Allegany Radio Corporation Sports

Look, I’ve never tried to convince anybody I’m not cynical about #NFLTheTVShow and, particularly, its sweeps period, also known as the playoffs. Since I was in the fourth grade – I’m in the 57th grade now – I have believed it is a television show and, particularly after this past weekend’s playoff games, I’ve never been more steadfast in that belief.

Now, again, as I said here a short while back, I didn’t say it wasn’t a good TV show. I watch it. I watch it every week.

Take the Buffalo-Kansas City game Sunday night. Nobody has stopped raising hell about the Bills not getting a chance to score, or even “touch the ball,” themselves after the Chiefs scored on the first possession of the overtime to win the game, 42-36. What makes this a particularly sour point of contention is that both teams had just combined to score 25 points in the final two minutes of regulation.

It was one of the most thrilling games in the history of the NFL, to be sure. It was television at its very finest, and that’s the point — it’s a TV show.

Not saying the network had grown bored by the time the overtime had arrived, but the network had grown antsy. The network, which has given us the unspoken “60 Minutes Rule” wanted the game off the air so it could move on with the rest of its Sunday prime-time programming (“60 Minutes,” by the way, was preempted Sunday night because of the 6:30 start to the football game).

This is why #NFLTheTVShow overtime is what it is.

That said, what would the perfect NFL overtime process be, short of copying the college-football model, which, while far from being perfect, seems to be more fair than the NFL’s OT?

#NFLTheTVShow will not copy anybody’s model on anything, because that would be admitting they didn’t get something right, and that’s just not going to happen. More to the point, the TV show is not going to change anything it doesn’t want to, because it doesn’t have to. They want the games to stay on point and, most importantly, as close to on-schedule as possible, because even networks have bills to pay – or, rather, greedy stockholders’ pockets to stuff — and prime-time advertising has already been purchased.

At the same time, whether we like them or not, the rules in place are the rules in place, and the job of the teams involved is to base the guidelines and the parameters of the rules in place to map their strategy and approach to win the game.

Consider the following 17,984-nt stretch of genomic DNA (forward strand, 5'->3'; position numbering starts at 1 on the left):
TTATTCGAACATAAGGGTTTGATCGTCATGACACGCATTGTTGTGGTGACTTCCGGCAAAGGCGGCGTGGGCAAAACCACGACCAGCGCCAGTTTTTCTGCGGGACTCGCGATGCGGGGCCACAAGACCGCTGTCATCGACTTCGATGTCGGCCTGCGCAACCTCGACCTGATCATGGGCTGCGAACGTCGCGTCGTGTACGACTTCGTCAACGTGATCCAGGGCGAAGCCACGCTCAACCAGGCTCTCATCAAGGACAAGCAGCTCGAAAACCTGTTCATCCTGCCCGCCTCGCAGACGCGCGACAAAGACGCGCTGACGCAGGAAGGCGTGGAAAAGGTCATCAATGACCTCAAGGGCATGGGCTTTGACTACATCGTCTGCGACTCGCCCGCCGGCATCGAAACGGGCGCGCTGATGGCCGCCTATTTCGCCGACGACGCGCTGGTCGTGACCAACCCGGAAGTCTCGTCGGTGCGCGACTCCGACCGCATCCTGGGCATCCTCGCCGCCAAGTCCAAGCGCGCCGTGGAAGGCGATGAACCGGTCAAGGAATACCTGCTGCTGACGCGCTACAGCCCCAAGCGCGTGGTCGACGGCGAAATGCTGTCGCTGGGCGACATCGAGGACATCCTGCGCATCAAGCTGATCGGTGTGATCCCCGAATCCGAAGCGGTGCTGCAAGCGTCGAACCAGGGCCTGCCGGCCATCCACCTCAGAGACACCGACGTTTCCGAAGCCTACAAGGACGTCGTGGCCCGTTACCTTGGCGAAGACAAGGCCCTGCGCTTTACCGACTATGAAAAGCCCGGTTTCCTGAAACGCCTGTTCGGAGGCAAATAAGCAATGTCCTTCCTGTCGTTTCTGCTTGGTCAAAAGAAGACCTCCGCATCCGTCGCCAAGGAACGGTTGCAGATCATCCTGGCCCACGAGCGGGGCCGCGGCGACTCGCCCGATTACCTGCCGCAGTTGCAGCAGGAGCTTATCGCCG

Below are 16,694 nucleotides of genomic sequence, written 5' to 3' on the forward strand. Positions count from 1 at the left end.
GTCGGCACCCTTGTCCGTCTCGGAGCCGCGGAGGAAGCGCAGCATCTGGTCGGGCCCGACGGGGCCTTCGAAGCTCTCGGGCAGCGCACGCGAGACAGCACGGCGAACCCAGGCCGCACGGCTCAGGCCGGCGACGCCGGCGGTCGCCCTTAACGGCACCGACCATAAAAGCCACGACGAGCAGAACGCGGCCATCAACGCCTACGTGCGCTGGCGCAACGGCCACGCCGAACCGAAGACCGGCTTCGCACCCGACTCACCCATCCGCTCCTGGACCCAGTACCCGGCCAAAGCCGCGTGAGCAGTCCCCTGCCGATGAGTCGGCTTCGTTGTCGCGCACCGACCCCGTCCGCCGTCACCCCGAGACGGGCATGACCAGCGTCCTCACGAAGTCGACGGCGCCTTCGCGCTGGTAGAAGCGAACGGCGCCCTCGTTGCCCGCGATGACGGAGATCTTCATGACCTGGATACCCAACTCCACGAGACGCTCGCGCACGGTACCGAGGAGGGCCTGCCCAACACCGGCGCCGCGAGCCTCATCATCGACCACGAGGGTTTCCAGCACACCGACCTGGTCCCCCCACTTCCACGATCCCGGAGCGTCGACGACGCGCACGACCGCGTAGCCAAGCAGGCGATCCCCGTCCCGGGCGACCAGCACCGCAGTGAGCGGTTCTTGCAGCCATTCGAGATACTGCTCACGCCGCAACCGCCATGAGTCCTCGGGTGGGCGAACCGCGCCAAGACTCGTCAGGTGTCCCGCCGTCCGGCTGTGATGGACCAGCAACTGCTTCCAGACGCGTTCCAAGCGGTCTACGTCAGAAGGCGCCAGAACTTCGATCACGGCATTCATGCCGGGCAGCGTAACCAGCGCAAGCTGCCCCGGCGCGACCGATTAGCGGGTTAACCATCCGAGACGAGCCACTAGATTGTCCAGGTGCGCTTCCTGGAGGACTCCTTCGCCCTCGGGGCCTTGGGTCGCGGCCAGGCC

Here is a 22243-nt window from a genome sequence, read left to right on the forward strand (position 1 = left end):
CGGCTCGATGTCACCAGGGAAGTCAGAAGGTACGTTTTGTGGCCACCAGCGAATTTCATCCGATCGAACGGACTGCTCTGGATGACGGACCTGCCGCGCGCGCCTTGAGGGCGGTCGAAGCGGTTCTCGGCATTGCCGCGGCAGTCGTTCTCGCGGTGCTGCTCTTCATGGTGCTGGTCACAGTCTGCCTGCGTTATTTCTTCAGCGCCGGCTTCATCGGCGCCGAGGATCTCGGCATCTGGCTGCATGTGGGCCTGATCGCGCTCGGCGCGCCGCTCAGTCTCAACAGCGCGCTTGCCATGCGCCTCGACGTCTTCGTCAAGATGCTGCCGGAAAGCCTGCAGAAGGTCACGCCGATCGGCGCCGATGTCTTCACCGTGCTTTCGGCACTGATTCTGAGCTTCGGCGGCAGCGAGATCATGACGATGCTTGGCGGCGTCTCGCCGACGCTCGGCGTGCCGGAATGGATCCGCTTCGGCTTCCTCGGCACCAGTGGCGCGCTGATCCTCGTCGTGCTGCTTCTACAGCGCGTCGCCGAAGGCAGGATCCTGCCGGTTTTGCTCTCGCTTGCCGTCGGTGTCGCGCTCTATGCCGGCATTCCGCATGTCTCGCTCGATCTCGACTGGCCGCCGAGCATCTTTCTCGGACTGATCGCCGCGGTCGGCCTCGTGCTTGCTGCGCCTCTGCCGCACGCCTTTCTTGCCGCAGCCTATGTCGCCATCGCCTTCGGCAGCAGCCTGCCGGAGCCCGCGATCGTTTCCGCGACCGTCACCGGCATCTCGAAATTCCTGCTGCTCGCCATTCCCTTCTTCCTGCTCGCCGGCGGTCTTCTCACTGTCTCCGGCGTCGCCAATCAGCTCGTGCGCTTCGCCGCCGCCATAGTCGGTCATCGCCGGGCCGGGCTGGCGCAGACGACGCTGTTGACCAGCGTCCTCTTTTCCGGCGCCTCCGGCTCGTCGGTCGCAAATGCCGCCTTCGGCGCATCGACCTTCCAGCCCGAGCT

As we approach the conference-championship games this weekend, we’ll talk about what may or may not have been better approaches for some teams to have taken during the most exciting divisional-playoffs weekend a lot of us can remember (again, never said it wasn’t a good TV show).

Who knows what would have worked or still wouldn’t have worked through the course of this thrilling weekend of professional football? What we do know is #NFLTheTVShow will change how it does things only when it is the most advantageous thing to do for #NFLTheTVShow.

But consider this: According to Elias Sports, of the 163 overtime games (regular season and playoffs) under the current overtime rules, only 35 have been decided by touchdowns on the first possession of overtime.

That’s just 21.5 percent, so, in fact, coin flips are not deciding games in overtime. Strategy and execution do, and beginning with their decision to kick off into the end zone and not milk any of the 13 seconds they had remaining to come away with the victory in regulation, the Buffalo Bills failed on both counts.

One more thing: The sure-fire sign of a successful television show comes in how long its viewers continue to talk about it – “Who Shot J.R.?” for instance … Well, guess what? We’ll be talking about Buffalo-Kansas City for years to come.

Seems #NFLTheTVShow has a hit on its hands.

Mike Burke writes about sports and other stuff for Allegany Radio and Pikewood Digital. He began covering sports for the Prince George’s Sentinel in 1981 and joined the Cumberland Times-News sports staff in 1984, serving as sports editor for over 30 years. Contact him at [email protected] and follow him on Twitter @MikeBurkeMDT